This article has taken days to write. It’s because I didn’t know where to start–I still don’t, but here goes. This week two athletes from Florida State received discipline for violence against women—the quarterback caught on camera has been dismissed, the running back has been suspended indefinitely pending investigation. Florida State players are banned from bars–which treats a symptom, but what exactly can Fisher do at this point? Earlier this summer, a football player from the University of Florida received an indefinite suspension and subsequent dismissal after being charged with armed robbery. Joe Mixon, an Oklahoma football player, was caught on camera in 2014 committing violence against a woman that objectively exceeds the severity of either of the reports out of Tallahassee. Mixon was suspended for the 2014 season for the assault and allowed to remain in school; the video, however, has yet to see the light of day–because OU knows that if it does, the pressure to dismiss him will be too much to ignore. These are the higher profile incidents, yes; but they only account for a fraction of the total off-field incidents endured by college athletes in the past year. Everyone’s favorite teams have had at least one idiot in trouble off the field–if not this year, at some point in the near past.
That said, we, as fans, can no longer be staunch apologists for moronic and criminal behavior solely because the guy in question wears our team colors.
The first ax dropped this week for Louisville basketball. The school has self-imposed a post-season ban for 2016. As I am to understand this ban, this includes certainly the NCAA tournament, NIT, or other postseason invitational tournament, as well as the ACC conference tournament. While this decision is not light or arbitrary from the school, it feels pretty toothless given the fact that Louisville is not the juggernaut they have been in the past. The real question is: how the hell did we get here? Specifically, what caused the Cardinals’ swing from the anti-bandwagon darlings to the epitome of everything that wrong and seedy about college athletics? Who’s to blame? The answers to those questions are not yet completely apparent. However, this albatross will be set about the neck of Rick Pitino before this is all over.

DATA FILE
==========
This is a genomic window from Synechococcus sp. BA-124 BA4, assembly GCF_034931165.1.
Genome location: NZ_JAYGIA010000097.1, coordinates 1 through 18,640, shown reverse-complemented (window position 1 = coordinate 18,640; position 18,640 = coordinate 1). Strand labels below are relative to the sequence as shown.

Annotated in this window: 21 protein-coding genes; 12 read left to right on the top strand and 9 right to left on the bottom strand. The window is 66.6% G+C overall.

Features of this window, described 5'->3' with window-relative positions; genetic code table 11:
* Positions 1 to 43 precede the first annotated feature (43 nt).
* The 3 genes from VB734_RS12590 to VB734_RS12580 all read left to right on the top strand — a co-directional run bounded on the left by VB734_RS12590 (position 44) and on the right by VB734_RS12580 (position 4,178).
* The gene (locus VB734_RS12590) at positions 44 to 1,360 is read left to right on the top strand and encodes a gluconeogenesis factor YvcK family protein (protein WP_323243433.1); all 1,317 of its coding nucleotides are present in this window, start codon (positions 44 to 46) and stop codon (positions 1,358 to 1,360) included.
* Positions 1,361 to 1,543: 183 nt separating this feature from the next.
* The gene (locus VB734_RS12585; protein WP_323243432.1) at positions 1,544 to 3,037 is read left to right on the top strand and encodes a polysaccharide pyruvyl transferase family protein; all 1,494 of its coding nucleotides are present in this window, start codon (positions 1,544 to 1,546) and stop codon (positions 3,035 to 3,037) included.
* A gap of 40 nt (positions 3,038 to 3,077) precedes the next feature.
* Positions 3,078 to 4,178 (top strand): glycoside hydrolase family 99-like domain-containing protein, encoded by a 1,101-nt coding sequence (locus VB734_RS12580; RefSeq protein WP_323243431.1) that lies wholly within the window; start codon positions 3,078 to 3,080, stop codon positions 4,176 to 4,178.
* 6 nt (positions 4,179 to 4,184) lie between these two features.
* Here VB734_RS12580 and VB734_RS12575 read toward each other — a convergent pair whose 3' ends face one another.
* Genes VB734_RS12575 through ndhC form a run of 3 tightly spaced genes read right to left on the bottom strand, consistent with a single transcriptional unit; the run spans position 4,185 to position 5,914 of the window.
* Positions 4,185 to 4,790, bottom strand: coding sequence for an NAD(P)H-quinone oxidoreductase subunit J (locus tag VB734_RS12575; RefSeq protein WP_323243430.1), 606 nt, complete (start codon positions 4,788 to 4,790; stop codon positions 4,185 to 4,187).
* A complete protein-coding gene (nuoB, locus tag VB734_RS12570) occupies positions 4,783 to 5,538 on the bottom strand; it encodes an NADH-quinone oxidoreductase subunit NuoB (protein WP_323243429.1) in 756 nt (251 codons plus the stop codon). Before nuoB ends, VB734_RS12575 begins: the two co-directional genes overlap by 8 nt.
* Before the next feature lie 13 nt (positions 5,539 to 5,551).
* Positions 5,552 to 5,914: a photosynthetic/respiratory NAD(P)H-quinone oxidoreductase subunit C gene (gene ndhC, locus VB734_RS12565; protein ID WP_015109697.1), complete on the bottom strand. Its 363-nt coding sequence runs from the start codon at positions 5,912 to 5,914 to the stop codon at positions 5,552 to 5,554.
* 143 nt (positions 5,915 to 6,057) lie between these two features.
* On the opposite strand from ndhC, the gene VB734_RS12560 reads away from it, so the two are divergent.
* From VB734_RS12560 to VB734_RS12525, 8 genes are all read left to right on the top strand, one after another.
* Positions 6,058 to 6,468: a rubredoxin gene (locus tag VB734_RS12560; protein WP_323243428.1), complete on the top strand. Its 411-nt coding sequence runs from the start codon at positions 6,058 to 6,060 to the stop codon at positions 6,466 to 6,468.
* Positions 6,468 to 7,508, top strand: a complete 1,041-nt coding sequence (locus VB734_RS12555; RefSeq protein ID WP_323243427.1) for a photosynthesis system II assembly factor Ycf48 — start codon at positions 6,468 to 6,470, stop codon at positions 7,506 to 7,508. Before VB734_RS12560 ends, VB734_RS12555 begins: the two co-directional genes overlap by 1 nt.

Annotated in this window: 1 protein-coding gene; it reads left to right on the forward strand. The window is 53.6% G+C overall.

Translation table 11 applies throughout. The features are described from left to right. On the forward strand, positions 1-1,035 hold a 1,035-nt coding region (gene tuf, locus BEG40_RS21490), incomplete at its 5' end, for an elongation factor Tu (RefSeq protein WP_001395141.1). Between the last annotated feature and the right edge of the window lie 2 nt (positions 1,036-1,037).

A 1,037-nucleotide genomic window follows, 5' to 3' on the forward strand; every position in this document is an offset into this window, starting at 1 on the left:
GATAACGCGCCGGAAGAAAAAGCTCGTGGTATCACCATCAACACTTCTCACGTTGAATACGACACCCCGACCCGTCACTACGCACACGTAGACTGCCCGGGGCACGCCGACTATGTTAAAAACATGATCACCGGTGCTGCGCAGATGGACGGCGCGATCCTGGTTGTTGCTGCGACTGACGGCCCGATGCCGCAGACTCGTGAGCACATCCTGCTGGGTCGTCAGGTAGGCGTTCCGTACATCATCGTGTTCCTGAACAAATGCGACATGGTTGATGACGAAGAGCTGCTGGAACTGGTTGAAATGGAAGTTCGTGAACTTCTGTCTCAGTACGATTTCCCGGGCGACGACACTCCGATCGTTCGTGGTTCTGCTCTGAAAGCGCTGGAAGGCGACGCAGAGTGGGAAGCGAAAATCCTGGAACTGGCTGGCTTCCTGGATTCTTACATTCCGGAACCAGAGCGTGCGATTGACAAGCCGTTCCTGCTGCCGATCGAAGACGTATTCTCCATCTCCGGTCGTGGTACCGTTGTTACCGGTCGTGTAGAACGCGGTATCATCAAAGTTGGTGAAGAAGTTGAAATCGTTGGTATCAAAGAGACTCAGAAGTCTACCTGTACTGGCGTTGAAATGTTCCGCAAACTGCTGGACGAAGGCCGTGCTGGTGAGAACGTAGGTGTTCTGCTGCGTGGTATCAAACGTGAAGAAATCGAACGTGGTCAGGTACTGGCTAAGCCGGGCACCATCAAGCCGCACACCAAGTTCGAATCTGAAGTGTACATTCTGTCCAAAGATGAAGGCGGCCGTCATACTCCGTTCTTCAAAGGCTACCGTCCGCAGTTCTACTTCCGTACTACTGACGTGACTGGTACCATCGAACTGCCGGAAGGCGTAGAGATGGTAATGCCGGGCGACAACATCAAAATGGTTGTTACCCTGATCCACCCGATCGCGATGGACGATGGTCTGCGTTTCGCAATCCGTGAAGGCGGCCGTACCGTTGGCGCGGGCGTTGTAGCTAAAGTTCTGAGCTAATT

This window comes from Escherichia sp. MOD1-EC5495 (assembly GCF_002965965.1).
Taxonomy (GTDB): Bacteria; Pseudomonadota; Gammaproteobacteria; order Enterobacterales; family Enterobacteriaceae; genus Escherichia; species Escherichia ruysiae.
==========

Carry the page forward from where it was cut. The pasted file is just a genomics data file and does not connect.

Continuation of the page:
This graphic: so much no. Harsh truth time.
As I made clear in my post earlier this week, Will Grier deserves his suspension if indeed his second sample also pops positive–I have no expectations that the result will be anything other than a confirmed positive test. Will Grier will miss a calendar year, but by all accounts will not be penalized with an extra lost year of eligibility. Obviously, if you are a Florida fan, as I am, you are upset by this news since Grier is the X Factor in Florida’s revitalized offense. You are permitted to be upset, what is not allowed is group stupidity. Hating the severity and lack of standardization in the NCAA drug model is an example of the former; comparing Winston and Grier on the sole basis of length of suspension is very much the latter.
Today, the news broke that Florida QB standout Will Grier will miss at least the rest of the season after popping positive for an NCAA banned substance. As is predictable, people are crawling out of the woodwork to pat themselves on the back about “calling this when he put on all that weight.” Let’s ignore these idiots and gain some perspective, shall we? This will likely be a short post.
Editor’s Note: at the time of writing, limited details are available about the suspension, positive test, or supplement. I’ve included what I can find, but more will be known over the next few days.
I’d wager my mortgage that’s the only word Sam Ukwuachu heard last night as his verdict was handed down. Reports say that he was crying loudly as the judge polled the jury for their individual verdicts.
Good. After the harrowing description of the rape and the events leading up to it, he deserves to bear the full brunt of the legal system for his crime. This crime, while savage and premeditated, was completely preventable by Baylor University. See, Ukwuachu
is was a student-athlete at BU. He played football.